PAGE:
of non duality? That's the question. That's the koan. I can give
you as a concrete example a form that we created in business which
I think helps people. Originally our businesses were places for
training our residents. And that is still in some cases true. Then
we opened our businesses to folks who were homeless and unemployed
and very poor. The majority of our staff were folks who were either
homeless or chronically unemployed or people that had tremendously
high-paying jobs selling dope, crack. Some of these latter made
a fortune and then on their own decided to change their life-style.
We've hired many people like that. A lot of them come in with the
notion that what they need are things for themselves. To help them
get a glimpse of the interdependence of life we created teams of
people working. How they get paid is a function of how their team
produces. So if someone on the team doesn't know the job very well,
it behooves the rest to teach that person, because then they all
make more money. So we've created a form to bring their consciousness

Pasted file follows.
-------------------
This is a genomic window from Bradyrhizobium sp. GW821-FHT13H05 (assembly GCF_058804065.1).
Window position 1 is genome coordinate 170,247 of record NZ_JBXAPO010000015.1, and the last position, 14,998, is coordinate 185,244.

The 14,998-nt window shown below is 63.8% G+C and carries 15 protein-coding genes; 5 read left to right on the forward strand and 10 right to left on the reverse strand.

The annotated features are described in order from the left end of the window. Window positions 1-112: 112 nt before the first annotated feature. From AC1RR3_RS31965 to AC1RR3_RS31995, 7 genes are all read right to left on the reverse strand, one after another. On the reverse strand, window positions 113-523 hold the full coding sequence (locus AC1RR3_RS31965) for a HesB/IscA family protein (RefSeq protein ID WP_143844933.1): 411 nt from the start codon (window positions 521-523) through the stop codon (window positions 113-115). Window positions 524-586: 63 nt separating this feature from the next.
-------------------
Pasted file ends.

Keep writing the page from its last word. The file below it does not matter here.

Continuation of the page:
just a little bit away from thinking how they are going to improve
just for themselves. It's still how they are going to make more
money, but it's now in terms of the whole group. Moving people into
the framework of seeing the interdependence of live then allows
the next step to unfold and the next and the next. So those are
forms we've developed in addition to the practice of non separation,
of zazen. But that's the koan: how do you do things like that? How
do you do things like that? How do you do things in the monastery
to make it such that you don't become attached to your way of doing
it as the only way, the best way - so that everyone else out there
who's not doing it your way doesn't know what he's doing? How do
you do that? Those are for me the interesting questions.
To take another example, you know that "sesshin" means
"to unify mind." I work with people who are homeless.
For me that meant that I needed to try to unify the mind with those
living in the streets. To do this I started giving street retreats.
It isn't necessary, but I needed to do it. I have to make it clear
that my doing street retreats was not doing a homeless retreat.
Many people call these "homeless retreats," but to unify
the mind with somebody who is homeless means you have to be homeless.
Everyone I took with me including myself knew that we were going
back to our homes in a week. We were street people but not homeless
people. The ceremony of ordaining "shukke tokudo" means
"leaving home". So in some sense if one can really do